7. On Densmore and the Remington firm, see Current, The Typewriter, 60-64.

8. Ibid., 60.

9. The financial arrangements in the last three paragraphs are taken from Current, 75-77.

10. Ibid., 73, 87.

11. For these census figures see Margery W. Davies, Woman’s Place Is at the Typewriter: Office Work and Office Workers, 1870-1930 (Philadelphia: Temple University Press, 1983), Appendix: Table 1, [178-179].

12. Erastus Wiman, Chances of Success: Episodes and Observations in the Life of a Busy Man (New York: American News Co., 1893; reprint Whitefish, MT: Kessinger, n.d.), 160-163.

13. Current, 79.

14. See Current, 79-90, and Donald Hoke, Ingenious Yankees: The Rise of the American System of Manufactures in the Private Sector (New York: Columbia University Press, 1990, 132-149, and especially 299 n. 69.

15. On Wyckoff and his typewriting classes, see Current, 85.

16. Bliven, 71; maybe Mary S. Sims, The YWCA, an Unfolding Purpose (New York: Woman’s Press, [1950]), give page numbers.

17. Mrs. M. V. Longley, Type-writer Lessons, for the Use of Teachers and Learners, Adapted to Remington’s Perfected Type-writers (Cincinnati: privately published, 1882).

18. Current, 98-100.

19. Quoted in ibid., 90.

20. Quoted in ibid., 97.

21. Ibid., 128.

22. Ibid., 105.

23. Hoke, Ingenious Yankees, 147-148.

24. Current,108; Engler, “The Typewriter Industry,” 23.

25. Current, 110; Engler, “The Typewriter Industry,” 24-25.

26. Quoted in Current, 110.

27. [Reiley], The Story of the Typewriter, 94.

28. Census figures are from Davies, A Woman’s Place, [178].

29. William Henry Leffingwell, Office Management: Principles and Practice (Chicago & New York: A. W. Shaw, 1925), 6.

30. Davies, A Woman’s Place, [178].

31. James W. Cortada, Before the Computer: IBM, NCR, Burroughs, and Remington Rand and the Industry They Created, 1865-1956 (Princeton: Princeton University Press, 1993), 48; Daniel J. Boorstin, The Americans: The Democratic Experience (New York: Random House, 1973), 172-173.

32. See JoAnne Yates, Control Through Communication: The Rise of System in American Management (Baltimore: Johns Hopkins University Press, 1989), 56-63. Earlier but still useful surveys of similar innovations are 1981 Elyce J. Rotella, "The Transformation of the American Office: Changes in Employment and Technology," Journal of Economic History 41 (1981): 51-57; and Thomas Whalen, "Office Technology and Socio-Economic Change, 1870-1955," IEEE Technology and Society Magazine 2.2 (June 1983): 12-18.

33. Whalen, “Office Technology,” 16, notes that vertical filing is taken for granted by one writer in 1907 (W. V. Booth, M. D. Wilber, et. al., eds., Accounting and Business Methods [Chicago: The System Company, 1907], 5), but treated as recent by another in 1913 (John William Schulze, The American Office: Its Organization, Management, and Records [New York: Key Publishing Co., 1913], 39).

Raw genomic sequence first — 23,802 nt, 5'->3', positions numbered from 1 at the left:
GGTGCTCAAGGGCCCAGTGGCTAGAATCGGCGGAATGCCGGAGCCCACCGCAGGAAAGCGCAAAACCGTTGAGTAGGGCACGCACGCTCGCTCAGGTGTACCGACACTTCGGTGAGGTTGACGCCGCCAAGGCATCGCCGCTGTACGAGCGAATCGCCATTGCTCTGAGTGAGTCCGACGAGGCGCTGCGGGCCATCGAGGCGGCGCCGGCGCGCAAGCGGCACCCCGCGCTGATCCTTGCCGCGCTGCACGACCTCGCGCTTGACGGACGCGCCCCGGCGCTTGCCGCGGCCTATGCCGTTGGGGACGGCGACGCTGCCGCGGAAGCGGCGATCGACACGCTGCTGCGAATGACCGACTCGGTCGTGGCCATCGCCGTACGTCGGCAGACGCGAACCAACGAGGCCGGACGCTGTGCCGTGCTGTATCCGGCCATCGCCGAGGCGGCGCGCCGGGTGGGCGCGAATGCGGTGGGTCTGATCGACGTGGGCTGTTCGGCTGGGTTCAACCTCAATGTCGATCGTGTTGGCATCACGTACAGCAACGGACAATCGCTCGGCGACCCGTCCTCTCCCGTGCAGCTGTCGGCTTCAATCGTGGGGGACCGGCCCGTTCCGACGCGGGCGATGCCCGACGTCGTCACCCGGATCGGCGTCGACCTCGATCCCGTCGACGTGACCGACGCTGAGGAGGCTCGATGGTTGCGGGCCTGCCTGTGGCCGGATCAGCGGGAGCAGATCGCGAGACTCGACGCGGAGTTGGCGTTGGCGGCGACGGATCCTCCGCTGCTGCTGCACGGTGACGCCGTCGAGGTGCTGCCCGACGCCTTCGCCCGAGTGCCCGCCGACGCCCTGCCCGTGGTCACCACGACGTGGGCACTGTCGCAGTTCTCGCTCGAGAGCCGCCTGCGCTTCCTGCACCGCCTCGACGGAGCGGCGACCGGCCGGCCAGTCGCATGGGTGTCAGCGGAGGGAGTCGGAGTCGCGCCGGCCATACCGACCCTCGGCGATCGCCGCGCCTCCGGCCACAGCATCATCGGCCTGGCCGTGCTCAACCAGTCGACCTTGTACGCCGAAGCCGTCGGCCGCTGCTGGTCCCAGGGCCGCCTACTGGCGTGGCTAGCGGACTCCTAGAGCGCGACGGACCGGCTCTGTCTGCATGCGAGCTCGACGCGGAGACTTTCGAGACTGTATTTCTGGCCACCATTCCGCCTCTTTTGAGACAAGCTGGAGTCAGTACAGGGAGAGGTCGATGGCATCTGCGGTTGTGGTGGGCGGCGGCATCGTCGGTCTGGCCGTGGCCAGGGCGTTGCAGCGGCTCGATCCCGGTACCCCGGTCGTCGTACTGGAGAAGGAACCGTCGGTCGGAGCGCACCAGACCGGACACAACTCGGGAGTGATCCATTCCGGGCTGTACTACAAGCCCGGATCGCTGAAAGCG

34. Hollerith’s first commercial client was the New York Central Railroad in 1895. “Between 1900 and 1917, companies in other industries began to use his equipment, most notably insurance firms,” writes James Cortada, Before the Computer, 50. In support of this claim he cites G. W. Baehne, Practical Applications of Punched Card Method in Colleges and Universities (New York: Columbia University Press, 1935), 6, and Arthur L. Norberg, “High-Technology Calculation in the Early Twentieth Century: Punched Card Machinery in Business and Government,” Technology and Culture 31, no. 4 (October 1990): 766-768. See also JoAnne Yates, “Early Interactions between the Life Insurance and Computer Industries,” IEEE Annals of the History of Computing 19, no. 3 (July 1997): 60-73, especially 62-63.

35. See Cortada, Before the Computer.

36. Grace Miller White, Edna, The Pretty Typewriter (New York: J. G. Ogilvie, 1907).

37. Sarah Bradford Landau and Carl W. Condit, Rise of the New York Skyscraper, 1865-1913 (New Haven: Yale University Press, 1996), 146-158 and 170-175.

38. George Hill, “Some Practical Limiting Conditions in the Design of the Modern Office Building,” Architectural Record 2 (April-June 1893): 445-468, here 466.

39. Ibid., 449.

40. Washington Post, 31 January 1890, 2; Chicago Tribune, 1 January 1891, 1; Washington Post, 21 March 1894, 1; Washington Post, 15 October1894, 1; Chicago Tribune, 5 November 1899, 4.

41. Erastus Wiman, Chances of Success: Episodes and Observations in the Life of a Busy Man (New York: American News Co., 1893; reprint Whitefish, MT: Kessinger, n.d), 163.

42. Daniel B. Shepp, Shepp’s New York City Illustrated (Chicago, Philadelphia: Globe Bible Publishing, 1894), 177-78.

43. Julia Ward [pseudonym for John Russell Coryell], Estelle’s Millionaire Lover; or, The Prettiest Typewriter in New York (New York: Street & Smith, 1893), 10.